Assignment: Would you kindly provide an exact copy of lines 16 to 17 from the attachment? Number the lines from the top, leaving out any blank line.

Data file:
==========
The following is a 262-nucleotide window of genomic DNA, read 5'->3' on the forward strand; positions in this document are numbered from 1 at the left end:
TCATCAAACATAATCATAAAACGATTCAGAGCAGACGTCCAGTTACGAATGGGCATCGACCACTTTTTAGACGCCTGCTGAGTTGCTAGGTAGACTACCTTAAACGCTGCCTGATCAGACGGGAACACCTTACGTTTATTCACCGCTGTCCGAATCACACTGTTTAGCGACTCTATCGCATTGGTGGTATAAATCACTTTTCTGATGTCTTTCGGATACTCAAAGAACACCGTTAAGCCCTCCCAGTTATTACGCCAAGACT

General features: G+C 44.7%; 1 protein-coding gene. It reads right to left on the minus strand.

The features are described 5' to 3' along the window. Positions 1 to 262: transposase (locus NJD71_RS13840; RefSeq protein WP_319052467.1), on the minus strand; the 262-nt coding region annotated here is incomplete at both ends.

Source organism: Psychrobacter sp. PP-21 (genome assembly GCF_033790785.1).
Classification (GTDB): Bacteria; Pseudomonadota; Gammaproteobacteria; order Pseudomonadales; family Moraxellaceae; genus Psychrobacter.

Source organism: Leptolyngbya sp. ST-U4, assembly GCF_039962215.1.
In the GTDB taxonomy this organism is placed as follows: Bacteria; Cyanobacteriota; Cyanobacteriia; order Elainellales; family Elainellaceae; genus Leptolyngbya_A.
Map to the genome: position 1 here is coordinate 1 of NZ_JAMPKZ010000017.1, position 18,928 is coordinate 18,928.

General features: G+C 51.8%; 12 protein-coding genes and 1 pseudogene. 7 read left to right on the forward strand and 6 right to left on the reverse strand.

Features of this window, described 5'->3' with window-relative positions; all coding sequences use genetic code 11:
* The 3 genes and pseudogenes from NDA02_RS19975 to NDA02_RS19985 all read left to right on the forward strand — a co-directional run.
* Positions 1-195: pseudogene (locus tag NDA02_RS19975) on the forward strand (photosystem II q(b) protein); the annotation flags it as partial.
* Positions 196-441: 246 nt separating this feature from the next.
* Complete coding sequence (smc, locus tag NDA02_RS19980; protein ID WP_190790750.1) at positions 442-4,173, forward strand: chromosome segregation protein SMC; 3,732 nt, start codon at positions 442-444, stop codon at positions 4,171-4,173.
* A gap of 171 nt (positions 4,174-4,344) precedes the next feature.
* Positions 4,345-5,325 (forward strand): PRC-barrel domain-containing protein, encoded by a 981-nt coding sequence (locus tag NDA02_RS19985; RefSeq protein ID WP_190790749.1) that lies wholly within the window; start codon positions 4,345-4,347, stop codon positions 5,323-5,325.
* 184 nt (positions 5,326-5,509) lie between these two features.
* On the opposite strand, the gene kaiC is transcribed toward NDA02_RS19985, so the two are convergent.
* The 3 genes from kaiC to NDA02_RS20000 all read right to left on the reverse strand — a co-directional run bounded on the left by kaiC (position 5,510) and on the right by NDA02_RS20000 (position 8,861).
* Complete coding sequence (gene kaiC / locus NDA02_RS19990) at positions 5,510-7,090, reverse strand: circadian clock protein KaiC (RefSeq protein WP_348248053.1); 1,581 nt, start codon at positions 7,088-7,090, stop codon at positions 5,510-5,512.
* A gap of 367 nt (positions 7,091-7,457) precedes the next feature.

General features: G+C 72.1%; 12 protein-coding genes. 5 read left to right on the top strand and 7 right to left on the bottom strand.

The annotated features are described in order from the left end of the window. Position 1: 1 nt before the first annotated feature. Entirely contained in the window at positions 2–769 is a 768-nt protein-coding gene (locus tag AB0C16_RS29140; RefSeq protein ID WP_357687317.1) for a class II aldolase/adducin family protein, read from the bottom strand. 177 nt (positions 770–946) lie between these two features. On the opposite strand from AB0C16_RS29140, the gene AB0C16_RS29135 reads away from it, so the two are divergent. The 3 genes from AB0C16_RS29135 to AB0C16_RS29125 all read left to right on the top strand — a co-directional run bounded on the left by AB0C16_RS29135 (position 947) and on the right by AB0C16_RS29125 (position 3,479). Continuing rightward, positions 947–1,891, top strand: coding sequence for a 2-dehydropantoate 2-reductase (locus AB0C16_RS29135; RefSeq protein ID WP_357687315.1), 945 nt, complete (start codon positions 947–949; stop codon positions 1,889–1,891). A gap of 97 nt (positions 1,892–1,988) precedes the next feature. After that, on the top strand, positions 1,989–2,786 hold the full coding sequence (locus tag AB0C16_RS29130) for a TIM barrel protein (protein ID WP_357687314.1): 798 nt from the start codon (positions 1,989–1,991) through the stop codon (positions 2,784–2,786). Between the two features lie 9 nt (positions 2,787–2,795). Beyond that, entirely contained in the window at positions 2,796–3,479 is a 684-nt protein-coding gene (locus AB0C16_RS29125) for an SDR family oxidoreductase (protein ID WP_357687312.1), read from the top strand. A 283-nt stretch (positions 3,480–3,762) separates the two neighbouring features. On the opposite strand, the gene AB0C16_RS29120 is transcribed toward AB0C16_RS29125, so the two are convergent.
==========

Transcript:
* A gap of 171 nt (positions 4,174-4,344) precedes the next feature.
* Positions 4,345-5,325 (forward strand): PRC-barrel domain-containing protein, encoded by a 981-nt coding sequence (locus tag NDA02_RS19985; RefSeq protein ID WP_190790749.1) that lies wholly within the window; start codon positions 4,345-4,347, stop codon positions 5,323-5,325.